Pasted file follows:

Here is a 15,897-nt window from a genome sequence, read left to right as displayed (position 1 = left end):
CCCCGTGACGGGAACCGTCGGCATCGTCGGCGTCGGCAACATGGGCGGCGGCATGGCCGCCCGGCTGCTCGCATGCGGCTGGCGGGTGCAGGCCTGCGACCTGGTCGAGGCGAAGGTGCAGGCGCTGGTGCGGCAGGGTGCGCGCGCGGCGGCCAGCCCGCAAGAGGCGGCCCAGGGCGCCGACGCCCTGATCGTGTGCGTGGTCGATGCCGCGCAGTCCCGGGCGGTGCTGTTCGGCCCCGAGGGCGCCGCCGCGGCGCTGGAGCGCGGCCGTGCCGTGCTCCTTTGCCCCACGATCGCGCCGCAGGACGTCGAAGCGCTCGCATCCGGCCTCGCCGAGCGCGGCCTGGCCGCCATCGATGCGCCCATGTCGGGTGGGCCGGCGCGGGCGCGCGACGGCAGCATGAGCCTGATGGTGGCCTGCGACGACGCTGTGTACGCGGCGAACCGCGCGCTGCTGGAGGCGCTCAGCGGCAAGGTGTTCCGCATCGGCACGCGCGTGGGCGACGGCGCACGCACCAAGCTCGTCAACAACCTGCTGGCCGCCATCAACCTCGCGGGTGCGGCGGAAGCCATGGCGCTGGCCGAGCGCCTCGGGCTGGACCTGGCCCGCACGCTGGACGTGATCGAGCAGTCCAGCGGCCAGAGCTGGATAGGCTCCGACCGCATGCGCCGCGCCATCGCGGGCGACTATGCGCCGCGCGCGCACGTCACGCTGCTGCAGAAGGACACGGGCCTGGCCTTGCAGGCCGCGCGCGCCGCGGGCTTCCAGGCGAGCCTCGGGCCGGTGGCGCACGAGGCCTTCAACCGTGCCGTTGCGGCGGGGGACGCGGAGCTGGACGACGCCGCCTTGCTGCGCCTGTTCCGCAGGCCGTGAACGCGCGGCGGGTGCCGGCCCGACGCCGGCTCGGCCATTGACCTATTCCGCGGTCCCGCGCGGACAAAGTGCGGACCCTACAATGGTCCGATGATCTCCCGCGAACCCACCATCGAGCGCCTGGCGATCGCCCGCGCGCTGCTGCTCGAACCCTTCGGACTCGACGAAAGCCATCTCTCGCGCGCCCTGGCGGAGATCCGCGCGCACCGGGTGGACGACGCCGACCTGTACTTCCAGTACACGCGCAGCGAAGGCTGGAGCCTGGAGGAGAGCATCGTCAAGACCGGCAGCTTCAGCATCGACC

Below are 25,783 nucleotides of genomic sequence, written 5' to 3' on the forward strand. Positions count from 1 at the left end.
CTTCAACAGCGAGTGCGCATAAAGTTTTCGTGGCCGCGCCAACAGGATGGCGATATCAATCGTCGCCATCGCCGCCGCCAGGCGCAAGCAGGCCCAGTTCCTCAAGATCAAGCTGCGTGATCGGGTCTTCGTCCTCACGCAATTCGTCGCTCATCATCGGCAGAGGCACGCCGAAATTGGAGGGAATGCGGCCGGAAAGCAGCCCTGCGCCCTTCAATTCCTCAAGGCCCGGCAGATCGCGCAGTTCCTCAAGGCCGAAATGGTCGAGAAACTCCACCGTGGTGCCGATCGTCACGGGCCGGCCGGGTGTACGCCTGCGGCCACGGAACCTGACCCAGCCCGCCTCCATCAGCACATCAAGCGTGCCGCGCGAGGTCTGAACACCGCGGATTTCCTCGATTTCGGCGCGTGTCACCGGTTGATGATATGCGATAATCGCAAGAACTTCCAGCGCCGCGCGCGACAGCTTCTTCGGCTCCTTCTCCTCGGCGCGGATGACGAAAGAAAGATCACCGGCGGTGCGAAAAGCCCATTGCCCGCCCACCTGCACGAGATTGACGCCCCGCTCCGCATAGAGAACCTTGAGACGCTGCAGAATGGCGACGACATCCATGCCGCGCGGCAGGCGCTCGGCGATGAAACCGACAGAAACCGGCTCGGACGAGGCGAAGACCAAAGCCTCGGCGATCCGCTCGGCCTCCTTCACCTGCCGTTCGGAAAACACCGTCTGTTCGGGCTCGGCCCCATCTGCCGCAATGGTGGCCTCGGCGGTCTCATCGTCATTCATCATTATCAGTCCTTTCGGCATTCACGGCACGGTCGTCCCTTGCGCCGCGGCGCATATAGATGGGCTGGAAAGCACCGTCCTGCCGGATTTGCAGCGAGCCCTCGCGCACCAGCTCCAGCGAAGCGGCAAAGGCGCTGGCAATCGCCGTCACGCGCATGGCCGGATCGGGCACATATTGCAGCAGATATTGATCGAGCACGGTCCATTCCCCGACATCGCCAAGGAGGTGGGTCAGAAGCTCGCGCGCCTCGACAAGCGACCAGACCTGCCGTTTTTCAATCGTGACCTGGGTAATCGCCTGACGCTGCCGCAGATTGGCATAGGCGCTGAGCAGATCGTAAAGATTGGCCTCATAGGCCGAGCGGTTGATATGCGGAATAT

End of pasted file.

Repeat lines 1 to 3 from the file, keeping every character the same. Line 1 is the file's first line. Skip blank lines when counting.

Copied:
Here is a 15,897-nt window from a genome sequence, read left to right as displayed (position 1 = left end):
CCCCGTGACGGGAACCGTCGGCATCGTCGGCGTCGGCAACATGGGCGGCGGCATGGCCGCCCGGCTGCTCGCATGCGGCTGGCGGGTGCAGGCCTGCGACCTGGTCGAGGCGAAGGTGCAGGCGCTGGTGCGGCAGGGTGCGCGCGCGGCGGCCAGCCCGCAAGAGGCGGCCCAGGGCGCCGACGCCCTGATCGTGTGCGTGGTCGATGCCGCGCAGTCCCGGGCGGTGCTGTTCGGCCCCGAGGGCGCCGCCGCGGCGCTGGAGCGCGGCCGTGCCGTGCTCCTTTGCCCCACGATCGCGCCGCAGGACGTCGAAGCGCTCGCATCCGGCCTCGCCGAGCGCGGCCTGGCCGCCATCGATGCGCCCATGTCGGGTGGGCCGGCGCGGGCGCGCGACGGCAGCATGAGCCTGATGGTGGCCTGCGACGACGCTGTGTACGCGGCGAACCGCGCGCTGCTGGAGGCGCTCAGCGGCAAGGTGTTCCGCATCGGCACGCGCGTGGGCGACGGCGCACGCACCAAGCTCGTCAACAACCTGCTGGCCGCCATCAACCTCGCGGGTGCGGCGGAAGCCATGGCGCTGGCCGAGCGCCTCGGGCTGGACCTGGCCCGCACGCTGGACGTGATCGAGCAGTCCAGCGGCCAGAGCTGGATAGGCTCCGACCGCATGCGCCGCGCCATCGCGGGCGACTATGCGCCGCGCGCGCACGTCACGCTGCTGCAGAAGGACACGGGCCTGGCCTTGCAGGCCGCGCGCGCCGCGGGCTTCCAGGCGAGCCTCGGGCCGGTGGCGCACGAGGCCTTCAACCGTGCCGTTGCGGCGGGGGACGCGGAGCTGGACGACGCCGCCTTGCTGCGCCTGTTCCGCAGGCCGTGAACGCGCGGCGGGTGCCGGCCCGACGCCGGCTCGGCCATTGACCTATTCCGCGGTCCCGCGCGGACAAAGTGCGGACCCTACAATGGTCCGATGATCTCCCGCGAACCCACCATCGAGCGCCTGGCGATCGCCCGCGCGCTGCTGCTCGAACCCTTCGGACTCGACGAAAGCCATCTCTCGCGCGCCCTGGCGGAGATCCGCGCGCACCGGGTGGACGACGCCGACCTGTACTTCCAGTACACGCGCAGCGAAGGCTGGAGCCTGGAGGAGAGCATCGTCAAGACCGGCAGCTTCAGCATCGACC

Below are 25,783 nucleotides of genomic sequence, written 5' to 3' on the forward strand. Positions count from 1 at the left end.